Op-Ed: Gen Z’s pragmatic politics could be a key to ending polarization in America
As a new report predicts that the American electorate will soon be unable to recall the past two presidential election cycles – and then have a chance to vote for the first woman and the first person of color running on a major party ticket – I wrote this year’s election preview in advance of Election Day. The first two issues I tackled were whether the election would be a referendum on our current political order or a new beginning.
For the record:
In this election cycle, Trump won a narrow victory over Hillary Clinton – 52-48 percent. The fact that Clinton won by nearly four million votes makes Trump’s victory feel a little more like a “wave” rather than an established electoral trend that would lead into the general election. Because Clinton’s margin was so wide, it’s possible to argue that this election was a two-party affair – a sort of super-natural turning point that would usher in a new consensus.
Instead, this election was more like the Great Bull Run we just ran through: a long, drawn out march of the forces of the status quo. From the moment Clinton was declared the victor, and the media gave her full media coverage, it was clear that the election was going to be about Clinton’s campaign.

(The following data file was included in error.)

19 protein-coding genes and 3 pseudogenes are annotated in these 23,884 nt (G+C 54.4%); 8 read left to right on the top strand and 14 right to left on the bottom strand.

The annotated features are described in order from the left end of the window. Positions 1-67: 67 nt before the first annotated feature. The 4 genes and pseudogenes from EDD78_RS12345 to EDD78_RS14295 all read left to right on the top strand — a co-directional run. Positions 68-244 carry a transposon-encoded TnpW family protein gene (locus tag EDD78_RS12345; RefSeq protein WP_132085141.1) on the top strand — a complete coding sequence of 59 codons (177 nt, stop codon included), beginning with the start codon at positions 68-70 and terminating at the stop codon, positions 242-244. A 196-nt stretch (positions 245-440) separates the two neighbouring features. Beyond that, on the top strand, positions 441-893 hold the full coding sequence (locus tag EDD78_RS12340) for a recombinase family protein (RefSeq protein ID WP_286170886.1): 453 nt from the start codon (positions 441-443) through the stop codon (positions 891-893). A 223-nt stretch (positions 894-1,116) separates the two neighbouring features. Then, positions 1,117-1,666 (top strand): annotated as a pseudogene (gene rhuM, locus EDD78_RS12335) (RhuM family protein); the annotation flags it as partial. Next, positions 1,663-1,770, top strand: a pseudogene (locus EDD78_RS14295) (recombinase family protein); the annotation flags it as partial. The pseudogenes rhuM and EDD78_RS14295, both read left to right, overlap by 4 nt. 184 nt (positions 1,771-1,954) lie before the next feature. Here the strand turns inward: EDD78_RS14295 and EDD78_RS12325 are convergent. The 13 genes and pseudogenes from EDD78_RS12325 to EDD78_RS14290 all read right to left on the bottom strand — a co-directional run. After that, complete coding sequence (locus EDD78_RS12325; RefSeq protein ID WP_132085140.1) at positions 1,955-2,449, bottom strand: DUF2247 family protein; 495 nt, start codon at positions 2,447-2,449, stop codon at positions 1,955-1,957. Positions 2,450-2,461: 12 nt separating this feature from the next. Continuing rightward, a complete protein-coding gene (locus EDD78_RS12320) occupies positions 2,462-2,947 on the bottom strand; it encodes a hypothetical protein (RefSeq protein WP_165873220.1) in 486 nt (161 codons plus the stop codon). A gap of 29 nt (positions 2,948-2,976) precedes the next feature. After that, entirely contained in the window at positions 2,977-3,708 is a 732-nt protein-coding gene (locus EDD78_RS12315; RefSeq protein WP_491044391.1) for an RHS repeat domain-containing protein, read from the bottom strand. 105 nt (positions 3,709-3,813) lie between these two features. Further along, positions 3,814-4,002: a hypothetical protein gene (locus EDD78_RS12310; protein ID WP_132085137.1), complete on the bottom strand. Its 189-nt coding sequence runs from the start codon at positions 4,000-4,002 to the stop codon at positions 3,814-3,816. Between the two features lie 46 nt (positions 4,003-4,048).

The press and the Democratic Party have worked hard these past two years to make Clinton the defining political figure of the election – much in the way that President Obama was the defining figure of the 2008 campaign and the 2012 campaign. To be clear, Clinton was never a front-runner in either of those two White House campaigns because she did not have a clear plan to get the progressive agenda off the ground or a defined economic policy (although she did not have a single good economic idea on the table for voters to reject).
Instead, the Obama team ran a campaign of hope, of progressivism, and of progressive policy. This was